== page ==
Why would a Golden Gate Park monument dedicated to one of the framers of California’s Constitution “revive painful feelings,” as said by the Oakland Tribune?
Tokyo is hosting the Olympics, but did you know about the international sports competition venue hidden beyond the trees near Golden Gate Park’s Polo Field or Bison Paddock?
“I killed the president because he was the enemy of the good people – the good working people,” were among Czolgosz’s last words before being executed.
McLaren, born on Dec. 20, 1846 in Scotland, finished his basic schooling at age 14 and looked for outdoor work. His first job was gardening at a small estate. After a few years of experience, McLaren moved on to working at a larger estate before enrolling as a student in the Royal Botanic Garden in Edinburgh one winter.
The monument, made of white Italian marble, was planned to serve as a fountain for people and horses, according to Chris Pollock’s book on Golden Gate Park.
Although the current baseball season isn’t its normal self, you can go to Golden Gate Park and visit the monument that celebrates baseball to conjure up some feelings of baseball nostalgia.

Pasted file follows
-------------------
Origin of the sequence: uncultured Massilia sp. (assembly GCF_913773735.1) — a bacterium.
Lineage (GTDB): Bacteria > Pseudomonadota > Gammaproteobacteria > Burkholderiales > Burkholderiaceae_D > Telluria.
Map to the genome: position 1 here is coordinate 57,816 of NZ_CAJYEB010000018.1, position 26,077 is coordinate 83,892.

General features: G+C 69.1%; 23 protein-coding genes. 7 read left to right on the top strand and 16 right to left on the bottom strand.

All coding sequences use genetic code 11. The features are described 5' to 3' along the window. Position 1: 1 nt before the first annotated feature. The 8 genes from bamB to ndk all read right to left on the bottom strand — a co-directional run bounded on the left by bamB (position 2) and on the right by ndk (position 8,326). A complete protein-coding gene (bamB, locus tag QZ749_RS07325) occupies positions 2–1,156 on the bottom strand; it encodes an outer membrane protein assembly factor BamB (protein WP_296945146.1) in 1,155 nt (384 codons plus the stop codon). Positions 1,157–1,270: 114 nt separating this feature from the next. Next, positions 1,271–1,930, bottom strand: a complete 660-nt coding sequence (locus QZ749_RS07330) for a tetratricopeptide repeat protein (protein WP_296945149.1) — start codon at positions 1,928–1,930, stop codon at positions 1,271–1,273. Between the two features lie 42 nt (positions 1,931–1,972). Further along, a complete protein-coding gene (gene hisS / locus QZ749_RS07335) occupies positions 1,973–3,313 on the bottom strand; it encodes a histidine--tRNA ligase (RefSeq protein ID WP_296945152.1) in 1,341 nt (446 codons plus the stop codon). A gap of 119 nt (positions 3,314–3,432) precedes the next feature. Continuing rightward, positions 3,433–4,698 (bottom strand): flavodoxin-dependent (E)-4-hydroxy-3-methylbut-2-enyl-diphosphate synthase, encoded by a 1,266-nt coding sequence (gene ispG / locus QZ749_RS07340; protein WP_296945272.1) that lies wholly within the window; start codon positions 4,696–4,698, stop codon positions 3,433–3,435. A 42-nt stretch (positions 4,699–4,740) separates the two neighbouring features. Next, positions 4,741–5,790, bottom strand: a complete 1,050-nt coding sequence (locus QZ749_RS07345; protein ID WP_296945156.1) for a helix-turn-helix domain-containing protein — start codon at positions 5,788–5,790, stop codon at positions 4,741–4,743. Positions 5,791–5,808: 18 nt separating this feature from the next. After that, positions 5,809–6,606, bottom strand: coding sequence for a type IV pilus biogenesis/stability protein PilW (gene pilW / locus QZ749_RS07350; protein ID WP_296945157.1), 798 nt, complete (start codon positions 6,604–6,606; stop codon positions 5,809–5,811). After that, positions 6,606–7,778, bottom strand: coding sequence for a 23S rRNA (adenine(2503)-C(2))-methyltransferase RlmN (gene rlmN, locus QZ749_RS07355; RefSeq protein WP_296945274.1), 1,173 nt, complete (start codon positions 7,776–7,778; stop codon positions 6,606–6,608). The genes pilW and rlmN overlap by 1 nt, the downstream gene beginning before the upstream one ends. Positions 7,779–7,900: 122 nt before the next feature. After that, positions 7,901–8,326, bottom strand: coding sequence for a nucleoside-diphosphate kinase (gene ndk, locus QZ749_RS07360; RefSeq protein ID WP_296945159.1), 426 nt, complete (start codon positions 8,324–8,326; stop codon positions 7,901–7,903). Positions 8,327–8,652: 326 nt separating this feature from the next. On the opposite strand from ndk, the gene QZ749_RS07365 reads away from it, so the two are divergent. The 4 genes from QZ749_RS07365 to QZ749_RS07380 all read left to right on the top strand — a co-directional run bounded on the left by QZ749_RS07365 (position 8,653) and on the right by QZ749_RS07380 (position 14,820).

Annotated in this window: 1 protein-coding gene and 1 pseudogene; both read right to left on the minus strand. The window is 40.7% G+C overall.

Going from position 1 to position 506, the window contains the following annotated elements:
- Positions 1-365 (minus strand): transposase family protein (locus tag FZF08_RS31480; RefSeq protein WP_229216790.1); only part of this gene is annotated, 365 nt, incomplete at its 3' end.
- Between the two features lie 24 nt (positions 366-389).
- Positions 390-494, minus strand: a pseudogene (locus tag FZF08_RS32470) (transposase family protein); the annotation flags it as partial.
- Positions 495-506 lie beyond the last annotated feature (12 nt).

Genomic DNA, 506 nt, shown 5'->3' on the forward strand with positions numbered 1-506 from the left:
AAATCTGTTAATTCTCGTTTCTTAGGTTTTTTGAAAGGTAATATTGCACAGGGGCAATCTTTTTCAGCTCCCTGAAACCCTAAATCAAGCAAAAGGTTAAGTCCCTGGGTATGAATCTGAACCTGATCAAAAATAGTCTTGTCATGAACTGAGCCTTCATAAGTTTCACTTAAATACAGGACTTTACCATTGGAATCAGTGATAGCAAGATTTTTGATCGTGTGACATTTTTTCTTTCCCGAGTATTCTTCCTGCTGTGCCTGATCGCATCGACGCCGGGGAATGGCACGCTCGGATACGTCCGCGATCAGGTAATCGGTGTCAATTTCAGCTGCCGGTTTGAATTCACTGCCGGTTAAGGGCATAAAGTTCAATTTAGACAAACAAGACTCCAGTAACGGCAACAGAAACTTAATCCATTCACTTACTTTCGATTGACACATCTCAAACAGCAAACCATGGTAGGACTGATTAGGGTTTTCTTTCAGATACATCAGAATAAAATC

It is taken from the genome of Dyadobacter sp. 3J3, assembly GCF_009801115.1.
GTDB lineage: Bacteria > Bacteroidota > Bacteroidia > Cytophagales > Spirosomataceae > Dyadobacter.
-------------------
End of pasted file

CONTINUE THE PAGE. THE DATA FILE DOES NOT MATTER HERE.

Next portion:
Ulysses S. Grant’s bust was seen as underwhelmingly smallish when first revealed in December 1896. A San Francisco Planning Commission report from 2005 on Golden Gate Park for the National Register of Historic Places said that patriots seeing the Grant monument would “feel their breasts swell with pride.” How could attitudes change so strongly that the bust was angrily pulled down in 2020?
Kinen Carvala looks back at the history of the Beethoven statue in Golden Gate Park.
Kinen Carvala helps give the women pioneers of the west some of the credit they deserve.
A statue near the Academy of Sciences celebrates Robert Emmet who is described on the statue’s base as “Irish patriot executed in Dublin.”
By Kinen Carvala Entering Golden Gate Park from Stanyan Street heading west, visitors might notice a huge monument that sits atop a large stone pedestal on the right side of JFK Drive, […]
The memorial has two life-size bronze statues of characters from Cervantes’ most famous novel, “Don Quixote.” The titular protagonist and his sidekick Sancho Panza are both kneeling and looking up at a larger-than-life bust of the author.
Amundsen’s goals were to survey the Magnetic North Pole (which compasses point to) and sail from the Atlantic Ocean to the Pacific Ocean, which required passing north of Canada through the dangerous Northwest Passage, a task which had never been successfully done.
On Aug. 25, 2018, a solemn ceremony was held in the discreet Heroes Grove in Golden Gate Park, where the 18-ton granite Gold Star Mothers’ Rock stands more than eight feet tall, honoring San Franciscans who gave their lives in World War I. The ceremony highlighted the newly installed additional stones referenced Nov. 11, 1918, the date of the armistice, which was the inspiration for Veterans’ Day.